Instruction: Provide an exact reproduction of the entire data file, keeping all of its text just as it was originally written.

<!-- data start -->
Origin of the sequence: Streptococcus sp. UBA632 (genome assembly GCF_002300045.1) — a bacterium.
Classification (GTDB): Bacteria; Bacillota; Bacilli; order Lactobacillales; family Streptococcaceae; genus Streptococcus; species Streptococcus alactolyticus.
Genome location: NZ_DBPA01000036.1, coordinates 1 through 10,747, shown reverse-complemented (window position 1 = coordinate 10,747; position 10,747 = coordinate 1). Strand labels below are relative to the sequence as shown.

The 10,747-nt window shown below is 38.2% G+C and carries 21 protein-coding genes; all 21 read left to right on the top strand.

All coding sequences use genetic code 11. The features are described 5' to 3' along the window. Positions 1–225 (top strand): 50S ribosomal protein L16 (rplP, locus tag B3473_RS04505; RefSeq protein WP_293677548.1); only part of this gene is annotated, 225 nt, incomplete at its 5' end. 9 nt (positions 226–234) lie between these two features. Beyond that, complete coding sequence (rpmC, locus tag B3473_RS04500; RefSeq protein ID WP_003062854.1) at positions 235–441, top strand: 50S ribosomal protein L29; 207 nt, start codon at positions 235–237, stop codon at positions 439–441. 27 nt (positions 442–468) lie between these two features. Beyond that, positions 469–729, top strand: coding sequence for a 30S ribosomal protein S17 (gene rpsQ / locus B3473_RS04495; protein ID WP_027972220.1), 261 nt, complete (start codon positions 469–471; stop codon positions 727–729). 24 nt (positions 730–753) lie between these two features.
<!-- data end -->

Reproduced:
Origin of the sequence: Streptococcus sp. UBA632 (genome assembly GCF_002300045.1) — a bacterium.
Classification (GTDB): Bacteria; Bacillota; Bacilli; order Lactobacillales; family Streptococcaceae; genus Streptococcus; species Streptococcus alactolyticus.
Genome location: NZ_DBPA01000036.1, coordinates 1 through 10,747, shown reverse-complemented (window position 1 = coordinate 10,747; position 10,747 = coordinate 1). Strand labels below are relative to the sequence as shown.

The 10,747-nt window shown below is 38.2% G+C and carries 21 protein-coding genes; all 21 read left to right on the top strand.

All coding sequences use genetic code 11. The features are described 5' to 3' along the window. Positions 1–225 (top strand): 50S ribosomal protein L16 (rplP, locus tag B3473_RS04505; RefSeq protein WP_293677548.1); only part of this gene is annotated, 225 nt, incomplete at its 5' end. 9 nt (positions 226–234) lie between these two features. Beyond that, complete coding sequence (rpmC, locus tag B3473_RS04500; RefSeq protein ID WP_003062854.1) at positions 235–441, top strand: 50S ribosomal protein L29; 207 nt, start codon at positions 235–237, stop codon at positions 439–441. 27 nt (positions 442–468) lie between these two features. Beyond that, positions 469–729, top strand: coding sequence for a 30S ribosomal protein S17 (gene rpsQ / locus B3473_RS04495; protein ID WP_027972220.1), 261 nt, complete (start codon positions 469–471; stop codon positions 727–729). 24 nt (positions 730–753) lie between these two features.